The second day of the workshop is always fun ~ the air is charged with expectation, but now people know each other so there is good interchange between arriving students (usually missing on the first day). In my experience, students learn a great deal from each other, so I encourage students to notice and try useful things that other students are doing (or not doing!).
Day 2 is our Landscape Sketching Techniques class, so a workbook by that name is at each place when the students arrive, along with pencil, kneaded eraser, and click-eraser (no tortillon). I begin with some helpful hints for finding proportion, and advice on using light/dark and atmospheric phenomena to indicate distance and perspective. In a one-day landscape techniques class there really isn't enough time to get very detailed about perspective, so I only touch on the most prominent aspects they're likely to encounter.
The students warmed up with first a contour drawing of a lizard, then a modified contour drawing, then finally a freehand rendering (Aha! Now they have a lizard template to go with the pigeon template from yesterday!). I was seeing some excellent lizards ready to flit off the pages to disappear under nearby drawing kits or sweaters.
The next step was to learn how to transfer a viewed landscape onto the page, so I introduced some ways to do this, then we examined a landscape drawing I had made for this exercise, utilizing a goodly number of textures suitable for wooded mountains from far distant to fairly close. We discussed how to make water look like water with horizontal lines, and how NOT to make amateurish-looking conifers. They worked diligently to replicate the demonstration drawing on a blank part of the page and to duplicate as many of the textures as time allowed.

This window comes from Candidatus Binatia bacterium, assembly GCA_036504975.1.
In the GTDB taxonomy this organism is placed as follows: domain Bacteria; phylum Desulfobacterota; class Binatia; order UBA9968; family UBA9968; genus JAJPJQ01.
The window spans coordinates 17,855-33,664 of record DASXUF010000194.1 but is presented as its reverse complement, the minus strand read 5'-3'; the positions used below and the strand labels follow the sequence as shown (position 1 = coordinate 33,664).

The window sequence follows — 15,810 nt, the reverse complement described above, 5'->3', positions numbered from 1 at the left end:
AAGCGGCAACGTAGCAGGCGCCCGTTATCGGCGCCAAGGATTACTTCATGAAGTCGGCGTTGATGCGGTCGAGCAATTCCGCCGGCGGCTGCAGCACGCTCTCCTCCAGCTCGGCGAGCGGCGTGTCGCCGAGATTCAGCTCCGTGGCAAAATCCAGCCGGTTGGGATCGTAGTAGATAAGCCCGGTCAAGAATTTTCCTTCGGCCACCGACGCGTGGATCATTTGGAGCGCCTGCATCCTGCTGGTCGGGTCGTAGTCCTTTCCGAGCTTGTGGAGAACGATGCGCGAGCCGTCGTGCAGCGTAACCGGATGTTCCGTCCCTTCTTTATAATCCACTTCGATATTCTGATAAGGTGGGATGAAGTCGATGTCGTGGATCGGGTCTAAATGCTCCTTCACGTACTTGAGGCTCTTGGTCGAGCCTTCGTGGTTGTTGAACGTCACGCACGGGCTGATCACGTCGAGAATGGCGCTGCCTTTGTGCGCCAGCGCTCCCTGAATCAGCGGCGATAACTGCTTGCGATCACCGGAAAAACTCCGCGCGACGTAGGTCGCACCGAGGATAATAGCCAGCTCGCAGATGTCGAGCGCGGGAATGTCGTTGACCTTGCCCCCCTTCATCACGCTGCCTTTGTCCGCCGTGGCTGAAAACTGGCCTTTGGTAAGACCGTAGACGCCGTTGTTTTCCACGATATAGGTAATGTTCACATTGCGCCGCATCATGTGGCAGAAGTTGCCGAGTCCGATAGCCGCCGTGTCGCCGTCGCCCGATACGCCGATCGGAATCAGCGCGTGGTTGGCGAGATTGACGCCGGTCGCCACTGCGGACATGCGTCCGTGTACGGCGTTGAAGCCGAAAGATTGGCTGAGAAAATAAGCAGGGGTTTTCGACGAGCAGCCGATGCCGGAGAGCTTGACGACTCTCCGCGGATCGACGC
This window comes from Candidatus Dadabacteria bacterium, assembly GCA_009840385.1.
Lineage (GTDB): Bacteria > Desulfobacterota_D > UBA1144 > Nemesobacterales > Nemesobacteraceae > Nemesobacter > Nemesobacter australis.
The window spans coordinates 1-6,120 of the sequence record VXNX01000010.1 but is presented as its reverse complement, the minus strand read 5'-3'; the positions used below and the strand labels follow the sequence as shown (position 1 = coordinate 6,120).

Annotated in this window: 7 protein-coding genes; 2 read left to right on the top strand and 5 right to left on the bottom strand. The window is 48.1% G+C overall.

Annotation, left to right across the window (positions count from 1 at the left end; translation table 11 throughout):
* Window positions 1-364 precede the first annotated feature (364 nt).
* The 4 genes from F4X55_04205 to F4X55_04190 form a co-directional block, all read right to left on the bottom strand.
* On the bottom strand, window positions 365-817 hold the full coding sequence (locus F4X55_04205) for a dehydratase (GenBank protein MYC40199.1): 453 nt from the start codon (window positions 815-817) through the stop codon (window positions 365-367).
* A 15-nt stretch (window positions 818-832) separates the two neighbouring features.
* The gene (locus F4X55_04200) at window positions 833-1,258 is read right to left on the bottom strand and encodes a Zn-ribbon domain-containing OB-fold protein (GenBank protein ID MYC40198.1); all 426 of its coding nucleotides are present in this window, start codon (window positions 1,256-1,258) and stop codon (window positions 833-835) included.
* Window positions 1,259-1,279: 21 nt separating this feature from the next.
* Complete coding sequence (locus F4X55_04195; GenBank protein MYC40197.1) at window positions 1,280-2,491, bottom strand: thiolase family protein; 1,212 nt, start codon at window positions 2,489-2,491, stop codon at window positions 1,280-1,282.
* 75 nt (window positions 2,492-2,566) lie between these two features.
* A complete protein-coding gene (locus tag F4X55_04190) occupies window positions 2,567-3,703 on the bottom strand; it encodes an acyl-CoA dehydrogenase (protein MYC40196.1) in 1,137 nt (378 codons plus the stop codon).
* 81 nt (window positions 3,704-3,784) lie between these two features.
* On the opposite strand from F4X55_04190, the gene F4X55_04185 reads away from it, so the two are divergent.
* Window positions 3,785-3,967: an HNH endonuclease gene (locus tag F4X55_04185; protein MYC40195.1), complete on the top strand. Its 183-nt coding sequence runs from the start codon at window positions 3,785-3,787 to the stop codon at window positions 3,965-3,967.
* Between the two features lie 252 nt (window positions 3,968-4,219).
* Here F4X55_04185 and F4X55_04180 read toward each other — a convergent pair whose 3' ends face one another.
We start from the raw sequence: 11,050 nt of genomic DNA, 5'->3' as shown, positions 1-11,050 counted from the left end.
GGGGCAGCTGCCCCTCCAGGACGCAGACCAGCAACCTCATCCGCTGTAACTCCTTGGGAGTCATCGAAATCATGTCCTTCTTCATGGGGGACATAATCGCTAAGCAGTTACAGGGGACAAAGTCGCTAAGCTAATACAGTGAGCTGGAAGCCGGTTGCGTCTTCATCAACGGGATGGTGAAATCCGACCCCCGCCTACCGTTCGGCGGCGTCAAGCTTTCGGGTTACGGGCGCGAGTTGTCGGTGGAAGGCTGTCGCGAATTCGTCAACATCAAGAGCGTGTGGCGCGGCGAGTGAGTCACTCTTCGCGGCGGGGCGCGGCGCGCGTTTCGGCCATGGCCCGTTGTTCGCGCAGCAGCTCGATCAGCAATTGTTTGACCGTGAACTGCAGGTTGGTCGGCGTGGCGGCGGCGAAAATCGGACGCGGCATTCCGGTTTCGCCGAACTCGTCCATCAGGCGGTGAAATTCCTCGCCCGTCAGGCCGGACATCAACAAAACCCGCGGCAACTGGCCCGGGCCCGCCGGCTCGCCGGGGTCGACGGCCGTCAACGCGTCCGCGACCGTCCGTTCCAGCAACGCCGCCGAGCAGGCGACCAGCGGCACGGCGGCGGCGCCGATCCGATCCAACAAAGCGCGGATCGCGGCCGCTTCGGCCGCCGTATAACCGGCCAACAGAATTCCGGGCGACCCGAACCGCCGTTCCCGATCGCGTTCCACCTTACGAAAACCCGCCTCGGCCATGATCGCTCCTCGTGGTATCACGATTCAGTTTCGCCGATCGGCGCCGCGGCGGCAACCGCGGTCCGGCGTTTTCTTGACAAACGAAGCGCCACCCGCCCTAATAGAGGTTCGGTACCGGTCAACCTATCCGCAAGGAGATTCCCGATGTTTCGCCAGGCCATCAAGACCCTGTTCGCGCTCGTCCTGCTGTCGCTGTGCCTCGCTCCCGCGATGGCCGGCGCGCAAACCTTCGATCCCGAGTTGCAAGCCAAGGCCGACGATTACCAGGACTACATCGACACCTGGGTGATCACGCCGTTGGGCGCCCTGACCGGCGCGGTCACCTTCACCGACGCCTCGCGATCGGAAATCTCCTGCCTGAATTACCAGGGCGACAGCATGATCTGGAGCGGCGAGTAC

The next step was to examine what makes a landscape interesting: rock and foliage textures, gnarly sticks, grass clumps, rock formations and clusters, and other such goodies. As a hands-on exercise, the students tried some grass and leaf textures, then selected and drew a gnarly stick, working on "seeing" the stick shape, using good line weight for various parts of the stick, adding texture and 3-dimensionality to the shape, and discussing things that might be left out or added to improve a picture. As always, I was roaming around the tables stopping to encourage, praise, and suggest different approaches if someone appeared to need assistance.
After a useful critique of the stick drawings, the students were asked to do something that surprised them, and I'm not going to tell you what that was because I teach this workshop regularly and if I blab, it won't surprise future students. The element of surprise is important to that exercise.
Throughout this workshop I stress working quickly and not concentrating on a small area of the drawing until the entire outline is on the paper. This "hurry up" directive is disconcerting to some students at first ~ they're trying for accuracy, but here is the instructor urging them to work quickly!